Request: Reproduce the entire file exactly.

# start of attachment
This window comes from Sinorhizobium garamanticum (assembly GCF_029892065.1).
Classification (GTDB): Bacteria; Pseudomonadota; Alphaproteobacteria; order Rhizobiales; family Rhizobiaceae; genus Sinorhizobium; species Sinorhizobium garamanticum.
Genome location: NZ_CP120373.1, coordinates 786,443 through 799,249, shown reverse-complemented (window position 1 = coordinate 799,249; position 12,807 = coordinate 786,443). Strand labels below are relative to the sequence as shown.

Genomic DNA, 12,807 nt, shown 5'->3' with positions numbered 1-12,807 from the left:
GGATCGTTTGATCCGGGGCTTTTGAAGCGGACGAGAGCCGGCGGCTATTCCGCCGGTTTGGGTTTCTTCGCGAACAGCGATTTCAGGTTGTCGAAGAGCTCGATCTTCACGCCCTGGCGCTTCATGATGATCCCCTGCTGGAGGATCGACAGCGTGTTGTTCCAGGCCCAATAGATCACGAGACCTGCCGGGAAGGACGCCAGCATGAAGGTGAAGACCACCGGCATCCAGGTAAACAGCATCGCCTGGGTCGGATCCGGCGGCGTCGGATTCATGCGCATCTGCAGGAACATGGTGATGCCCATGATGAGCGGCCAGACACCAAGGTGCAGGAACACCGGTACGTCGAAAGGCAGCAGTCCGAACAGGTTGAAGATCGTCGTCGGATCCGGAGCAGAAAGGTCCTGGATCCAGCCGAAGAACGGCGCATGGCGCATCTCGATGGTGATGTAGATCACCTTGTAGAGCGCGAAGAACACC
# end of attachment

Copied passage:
This window comes from Sinorhizobium garamanticum (assembly GCF_029892065.1).
Classification (GTDB): Bacteria; Pseudomonadota; Alphaproteobacteria; order Rhizobiales; family Rhizobiaceae; genus Sinorhizobium; species Sinorhizobium garamanticum.
Genome location: NZ_CP120373.1, coordinates 786,443 through 799,249, shown reverse-complemented (window position 1 = coordinate 799,249; position 12,807 = coordinate 786,443). Strand labels below are relative to the sequence as shown.

Genomic DNA, 12,807 nt, shown 5'->3' with positions numbered 1-12,807 from the left:
GGATCGTTTGATCCGGGGCTTTTGAAGCGGACGAGAGCCGGCGGCTATTCCGCCGGTTTGGGTTTCTTCGCGAACAGCGATTTCAGGTTGTCGAAGAGCTCGATCTTCACGCCCTGGCGCTTCATGATGATCCCCTGCTGGAGGATCGACAGCGTGTTGTTCCAGGCCCAATAGATCACGAGACCTGCCGGGAAGGACGCCAGCATGAAGGTGAAGACCACCGGCATCCAGGTAAACAGCATCGCCTGGGTCGGATCCGGCGGCGTCGGATTCATGCGCATCTGCAGGAACATGGTGATGCCCATGATGAGCGGCCAGACACCAAGGTGCAGGAACACCGGTACGTCGAAAGGCAGCAGTCCGAACAGGTTGAAGATCGTCGTCGGATCCGGAGCAGAAAGGTCCTGGATCCAGCCGAAGAACGGCGCATGGCGCATCTCGATGGTGATGTAGATCACCTTGTAGAGCGCGAAGAACACC